Makar Sankranti is one of the ancient festivals in India. It is the only Indian festival that is based on the Solar cycle 🌞 instead of Lunar cycles 🌙 and this is why Makar Sankranti almost always falls on the same date in January every year. In the year 2020, Makar Sankranti is being observed on Jan 15th.
On this auspicious day, people take a dip in sacred rivers or lakes & thank Sun for giving success & prosperity to them. On Makar Sankranti, People wear new clothes 👗, fly kites 🪁 & distribute a special sweet made with Til & Gud. This sweet symbolically represents Peace, Harmony & Joyfulness among the people. It also marks the start of new harvesting year🌾.
In India, Makar Sankranti is celebrated in different ways and with different names across the country, but all celebrations are tied to the basic fact of welcoming Sun’s northward motion (also called as “Uttarayan”) and marking an end to the winter solstice ❄️ 🥶. Let’s take a ride through North, South, East & West to see how this harvesting festival is celebrated throughout the country.
One Festival, Different Celebrations Across India
Lohri in Punjab – Lohri is a Punjabi folk festival celebrated with a Bonfire 🔥 & Sweets. It is a tradition to start the harvesting festival by eating the roasted Corn cob 🌽 from the new harvest & sharing sweets with friends & family. During the day, children go door to door singing folk songs. People give sweets made of Til & Gud to the kids and sometimes money, as sending them back empty handed is considered to be inauspicious 😇
All the things that children gathered during the day is called “Lohri” which consist of Til, Gachchak, Crystal Sugar, Jaggery, Peanuts, Popcorn & Money. People lit up the Bonfire at sunset and sing & dance around it until the fire dies out.
Pongal in South India – Pongal is a very special festival in South India. It is named after the popular dish of “Pongal” wherein the freshly harvested Rice is cooked with milk and jaggery. On this auspicious day, people decorate their homes with a special rice powder based rangoli called “Kolam”. Festive celebrations also include decorating Cows & their horns, ritual bathing & processions!
During the day women’s gather at a town center or temples and prepare the dish “Pongal” in a nicely decorated clay pot which is then shared with friends & family 👨👨👧👦
In some parts of South India like Tamil Nadu & Karnataka, people celebrate Makar Sankranti as a 4 Day Festival –
Day 1 – Bhogi Pongal – On this day, people discard their old belongings & celebrate new possessions. Bonfire is lit in town centers and people gather to burn the heap of discards.
Day 2 – Thai Pongal – Thai Pongal Or Surya Pongal is the main festive day. It is considered to be the first day of Tamil Calendar month “Tai” 📅. People decorate their homes with Kolam’s (rangoli made with rice powder) & Flowers. Women’s make Pongal which is cherished by everyone in the presence of Sunlight.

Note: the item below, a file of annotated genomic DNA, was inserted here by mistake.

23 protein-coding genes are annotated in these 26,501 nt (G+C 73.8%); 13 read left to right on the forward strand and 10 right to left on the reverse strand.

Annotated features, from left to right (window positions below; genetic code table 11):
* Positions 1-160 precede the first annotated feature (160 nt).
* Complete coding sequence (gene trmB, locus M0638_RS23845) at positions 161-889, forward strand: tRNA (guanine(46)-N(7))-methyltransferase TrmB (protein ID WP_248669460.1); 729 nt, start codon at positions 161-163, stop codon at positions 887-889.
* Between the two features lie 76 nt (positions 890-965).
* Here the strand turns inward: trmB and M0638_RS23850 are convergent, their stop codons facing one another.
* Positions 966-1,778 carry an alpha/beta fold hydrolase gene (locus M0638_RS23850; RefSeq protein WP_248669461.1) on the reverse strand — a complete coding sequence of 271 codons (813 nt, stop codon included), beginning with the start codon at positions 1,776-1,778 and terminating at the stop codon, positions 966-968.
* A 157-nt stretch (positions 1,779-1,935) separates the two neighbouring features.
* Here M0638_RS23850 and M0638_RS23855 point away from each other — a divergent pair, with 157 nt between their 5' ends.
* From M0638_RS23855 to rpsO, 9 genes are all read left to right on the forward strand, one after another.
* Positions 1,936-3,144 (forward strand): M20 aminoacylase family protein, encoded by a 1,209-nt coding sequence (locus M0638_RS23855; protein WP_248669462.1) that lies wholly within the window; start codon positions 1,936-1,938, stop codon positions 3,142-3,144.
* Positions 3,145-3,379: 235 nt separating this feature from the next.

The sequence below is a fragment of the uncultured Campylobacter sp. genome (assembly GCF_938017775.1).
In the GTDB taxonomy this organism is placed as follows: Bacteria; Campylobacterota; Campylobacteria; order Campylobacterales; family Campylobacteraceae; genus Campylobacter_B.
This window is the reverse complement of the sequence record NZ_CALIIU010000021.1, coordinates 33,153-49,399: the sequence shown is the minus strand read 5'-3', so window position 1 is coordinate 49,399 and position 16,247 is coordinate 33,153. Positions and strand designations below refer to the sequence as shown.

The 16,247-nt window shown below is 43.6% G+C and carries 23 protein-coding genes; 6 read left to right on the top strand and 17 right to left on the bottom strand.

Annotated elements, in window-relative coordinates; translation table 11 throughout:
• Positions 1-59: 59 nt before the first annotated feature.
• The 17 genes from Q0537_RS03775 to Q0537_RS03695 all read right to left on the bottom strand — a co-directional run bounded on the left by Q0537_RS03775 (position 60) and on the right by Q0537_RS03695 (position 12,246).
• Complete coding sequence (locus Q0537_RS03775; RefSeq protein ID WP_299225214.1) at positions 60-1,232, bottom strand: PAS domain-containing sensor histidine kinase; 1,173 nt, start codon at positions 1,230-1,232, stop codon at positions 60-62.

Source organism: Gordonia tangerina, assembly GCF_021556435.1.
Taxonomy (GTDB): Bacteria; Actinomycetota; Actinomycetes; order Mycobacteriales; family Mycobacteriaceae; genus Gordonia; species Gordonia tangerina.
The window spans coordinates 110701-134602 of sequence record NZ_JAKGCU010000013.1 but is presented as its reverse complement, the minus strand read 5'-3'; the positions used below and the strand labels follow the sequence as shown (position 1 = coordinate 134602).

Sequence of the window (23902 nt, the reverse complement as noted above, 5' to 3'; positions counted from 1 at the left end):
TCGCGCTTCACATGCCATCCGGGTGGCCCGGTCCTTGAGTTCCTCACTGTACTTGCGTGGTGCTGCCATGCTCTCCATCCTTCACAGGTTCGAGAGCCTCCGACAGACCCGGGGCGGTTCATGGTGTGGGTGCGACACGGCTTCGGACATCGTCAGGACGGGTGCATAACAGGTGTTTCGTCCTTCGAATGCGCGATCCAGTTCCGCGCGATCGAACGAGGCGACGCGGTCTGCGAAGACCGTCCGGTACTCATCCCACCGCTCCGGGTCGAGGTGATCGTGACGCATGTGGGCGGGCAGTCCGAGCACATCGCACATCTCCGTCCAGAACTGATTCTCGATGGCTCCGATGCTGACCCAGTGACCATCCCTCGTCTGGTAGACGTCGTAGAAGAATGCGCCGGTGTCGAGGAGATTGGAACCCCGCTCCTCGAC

Day 3 – Mattu Pongal – In Tamil, Mattu means Cow, Buffalo or cattle. Hence, on Mattu Pongal day all the cattles are decorated with colors and flowers 🌼🐄. They are also offered with a special meal & fruits. This is to signify the importance of cattles in providing dairy products, fertilizers, transportation & agriculture aid.
Day 4 – Kaanum Pongal – This marks the last day & the end of Pongal festivities. Kannum in this context means “to visit” hence on this day people hold reunions with their friends and families👨👩👧. Fresh harvest of sugarcane and rice is used in the form of sweets in these gatherings.
Uttarayan in Gujarat – Makar Sankranti is also known as Uttarayan in Gujarat. On this day, “The international Kite Festival” 🪁 is held in Ahmedabad, Gujarat. There are many other kite flying competitions as well across the state. The best place to enjoy this kite flying festival is the “Sabarmati Riverfront” Or Ahmedabad police station.
People make dishes like Undhiyu, which is a mix of winter vegetables🥕🍆 and Chikki (sweet made of sesame seeds, peanuts & jaggery) to celebrate the festival!
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Poush Parbon in West Bengal – Similar to Tamil community, Bengali community also consider Makar Sankranti as their start of fresh year. Mouthwatering sweets like puli pithe, maalpua, til nadu and many more are prepared using the freshly cut harvest of rice 🍚 & sugarcane.
In Bengal, Ganga Sagar carnival is held on this day when many devotees across the country come to take a holy dip in river ganga and worship lord Shiva & goddess Ganga.
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